Wednesday, September 14, 2011

Cultural Appropriation - Is It Appropriate?

A heated discussion recently erupted on a writer's listserve that I belong to. The topic - cultural appropriation. Specifically, should authors be allowed to write from the point of view, or about, people from different cultural or ethnic backgrounds from their own?

I was surprised to see that several of the listserve's contributors questioned an author's "right" to produce works on any topic, and from any point of view they choose. After all, isn't that precisely a writer's  job description, to get into the head of another person, no matter who they are, and render them so accurately and believeably that no one knows nor cares who created them? Great characters live and breathe on their own.

Who gets to decide who has the "right" to publish anyway? Some thought we should self-censor, which is bad enough on its own. But it also made me wonder where the slippery slope begins. How quickly do we move from self-censorship to political correctness to fascism and book burning? (For more on self-censorship, see my post on science publishing at http://sci-why.blogspot.com/2011/09/call-to-arms-and-flippers-too-science.html).

I, clearly, come down in the "Yes" camp - that any of us, all of us, can write about whatever we darn please. And we should be judged by the output of our efforts, not by the color of our skin, our gender or our age. If I was restricted from writing from the point of view of a boy, I'd never have been able to write either The Looney Bay All-Stars series, or my current YA adventure novel, Trouble in the Hills.

If I'd been judged by my skin color, I couldn't have written Juba This, Juba That, my hot-off-the-press picture book from Tundra Books, either. It's based on an African American slave chant. I'm not African-American, but I knew a good subject when I saw one. And I also knew no one else had ever written a picture book using this theme. For me, bringing the Juba chant alive for a new generation of kids of all colors trumped my own ethnicity. What a crime it would be if publishers had refused to publish this book, citing "cultural appropriation"  and my white skin as the reason!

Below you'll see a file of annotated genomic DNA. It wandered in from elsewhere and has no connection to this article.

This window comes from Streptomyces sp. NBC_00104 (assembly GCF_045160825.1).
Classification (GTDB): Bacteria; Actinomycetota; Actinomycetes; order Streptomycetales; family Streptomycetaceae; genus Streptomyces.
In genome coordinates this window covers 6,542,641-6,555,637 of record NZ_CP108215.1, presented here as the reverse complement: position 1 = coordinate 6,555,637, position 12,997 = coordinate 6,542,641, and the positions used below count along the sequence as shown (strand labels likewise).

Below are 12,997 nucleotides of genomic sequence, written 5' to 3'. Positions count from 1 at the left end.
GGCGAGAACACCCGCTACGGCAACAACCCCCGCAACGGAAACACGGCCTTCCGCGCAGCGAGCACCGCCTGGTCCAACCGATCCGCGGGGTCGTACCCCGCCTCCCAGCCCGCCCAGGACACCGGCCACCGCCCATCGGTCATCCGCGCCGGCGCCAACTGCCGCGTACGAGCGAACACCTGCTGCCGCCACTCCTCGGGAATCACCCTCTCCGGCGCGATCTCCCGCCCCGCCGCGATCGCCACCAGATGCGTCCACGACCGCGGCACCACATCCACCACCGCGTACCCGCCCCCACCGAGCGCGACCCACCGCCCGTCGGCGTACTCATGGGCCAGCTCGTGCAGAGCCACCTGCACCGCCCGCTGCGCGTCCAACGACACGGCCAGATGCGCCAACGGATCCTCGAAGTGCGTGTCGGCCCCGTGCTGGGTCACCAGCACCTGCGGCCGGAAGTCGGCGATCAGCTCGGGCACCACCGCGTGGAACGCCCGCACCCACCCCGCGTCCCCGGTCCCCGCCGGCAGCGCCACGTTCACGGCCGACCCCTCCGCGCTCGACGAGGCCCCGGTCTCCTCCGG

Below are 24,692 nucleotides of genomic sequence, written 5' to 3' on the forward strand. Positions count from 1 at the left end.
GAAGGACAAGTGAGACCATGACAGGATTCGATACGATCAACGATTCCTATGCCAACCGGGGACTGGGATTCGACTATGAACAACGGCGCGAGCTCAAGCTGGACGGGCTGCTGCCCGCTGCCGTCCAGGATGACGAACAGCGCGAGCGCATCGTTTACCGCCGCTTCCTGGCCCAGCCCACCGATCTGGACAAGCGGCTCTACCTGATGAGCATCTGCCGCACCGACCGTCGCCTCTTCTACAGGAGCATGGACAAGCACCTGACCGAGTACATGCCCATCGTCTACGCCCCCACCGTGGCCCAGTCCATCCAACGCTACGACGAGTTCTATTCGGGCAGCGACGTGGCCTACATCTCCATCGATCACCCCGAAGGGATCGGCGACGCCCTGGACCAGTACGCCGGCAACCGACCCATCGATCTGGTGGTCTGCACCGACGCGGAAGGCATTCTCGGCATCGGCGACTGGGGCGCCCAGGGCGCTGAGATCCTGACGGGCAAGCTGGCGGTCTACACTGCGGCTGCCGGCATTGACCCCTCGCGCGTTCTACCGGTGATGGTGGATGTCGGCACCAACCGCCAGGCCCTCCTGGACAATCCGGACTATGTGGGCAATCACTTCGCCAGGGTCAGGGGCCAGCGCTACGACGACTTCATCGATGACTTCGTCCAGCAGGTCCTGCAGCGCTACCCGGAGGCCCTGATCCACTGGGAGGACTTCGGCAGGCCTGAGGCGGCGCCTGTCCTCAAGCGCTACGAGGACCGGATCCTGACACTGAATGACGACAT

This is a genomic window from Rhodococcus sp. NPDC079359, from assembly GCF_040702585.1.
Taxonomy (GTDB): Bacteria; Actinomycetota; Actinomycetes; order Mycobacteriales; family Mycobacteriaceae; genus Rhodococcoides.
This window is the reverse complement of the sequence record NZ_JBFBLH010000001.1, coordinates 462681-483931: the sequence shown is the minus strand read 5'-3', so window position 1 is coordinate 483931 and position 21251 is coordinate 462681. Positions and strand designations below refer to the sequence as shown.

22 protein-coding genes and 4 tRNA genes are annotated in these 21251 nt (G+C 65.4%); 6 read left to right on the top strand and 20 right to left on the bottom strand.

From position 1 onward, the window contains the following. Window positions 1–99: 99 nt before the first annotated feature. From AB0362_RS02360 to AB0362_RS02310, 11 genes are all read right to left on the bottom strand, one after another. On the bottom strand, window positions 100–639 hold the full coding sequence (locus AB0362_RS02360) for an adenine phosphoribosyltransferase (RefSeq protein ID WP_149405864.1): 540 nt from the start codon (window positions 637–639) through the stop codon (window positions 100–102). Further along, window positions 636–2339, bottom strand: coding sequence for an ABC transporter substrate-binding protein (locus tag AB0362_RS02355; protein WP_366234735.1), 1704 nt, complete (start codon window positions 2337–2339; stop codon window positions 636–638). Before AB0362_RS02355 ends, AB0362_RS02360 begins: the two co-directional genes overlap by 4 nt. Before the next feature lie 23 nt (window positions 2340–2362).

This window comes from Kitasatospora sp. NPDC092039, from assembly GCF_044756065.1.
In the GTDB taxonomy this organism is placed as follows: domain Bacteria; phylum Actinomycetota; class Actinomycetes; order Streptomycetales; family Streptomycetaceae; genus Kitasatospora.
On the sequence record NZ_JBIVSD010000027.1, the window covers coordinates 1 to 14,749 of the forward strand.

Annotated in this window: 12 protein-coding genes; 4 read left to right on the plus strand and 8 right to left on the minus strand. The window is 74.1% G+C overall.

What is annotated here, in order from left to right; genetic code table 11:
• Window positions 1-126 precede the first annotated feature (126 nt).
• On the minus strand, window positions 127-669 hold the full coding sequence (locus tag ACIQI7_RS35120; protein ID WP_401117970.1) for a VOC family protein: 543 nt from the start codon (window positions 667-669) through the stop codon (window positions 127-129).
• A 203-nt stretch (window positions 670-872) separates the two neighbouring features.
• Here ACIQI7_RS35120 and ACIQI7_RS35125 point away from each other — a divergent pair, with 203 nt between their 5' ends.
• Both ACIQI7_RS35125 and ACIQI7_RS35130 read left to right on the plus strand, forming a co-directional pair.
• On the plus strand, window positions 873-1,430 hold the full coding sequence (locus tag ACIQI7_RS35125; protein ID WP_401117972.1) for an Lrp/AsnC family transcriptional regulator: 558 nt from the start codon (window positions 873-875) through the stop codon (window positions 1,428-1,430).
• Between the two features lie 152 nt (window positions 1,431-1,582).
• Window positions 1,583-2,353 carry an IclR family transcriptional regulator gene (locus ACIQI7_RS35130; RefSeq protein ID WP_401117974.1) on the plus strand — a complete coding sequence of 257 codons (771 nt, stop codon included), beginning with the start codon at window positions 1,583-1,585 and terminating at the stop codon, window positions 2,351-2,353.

I find the concept of cultural appropriation abhorrent. I understand that certain groups have been marginalized in history, and should be encouraged and assisted in telling their own stories. But that doesn't mean we should continue the crime of judging people by their race or gender, and preventing them from developing opportunities to create or to work because of those or any other personal characteristics. 

When people do that, they cease to be positioned on the left, where many fans of this philosophy seem to be situated. Instead they show themselves to be more in tune with the repressive philosophies of the totalitarianists and fascists on the far right.

Please read Juba This, Juba That  and judge it on its own merits - the calibre of the writing, the beauty of the art (expertly created by Ron Lightburn), and not on the color of my or Ron's skin. That would be what I call culturally appropriate.

1 comment:

  1. HEAR, HEAR! I completely agree. It is a slippery slope indeed, and the farther down we slide the closer we get to a place where "write what you know" is taken literally. And that's not a very good place.

    ReplyDelete

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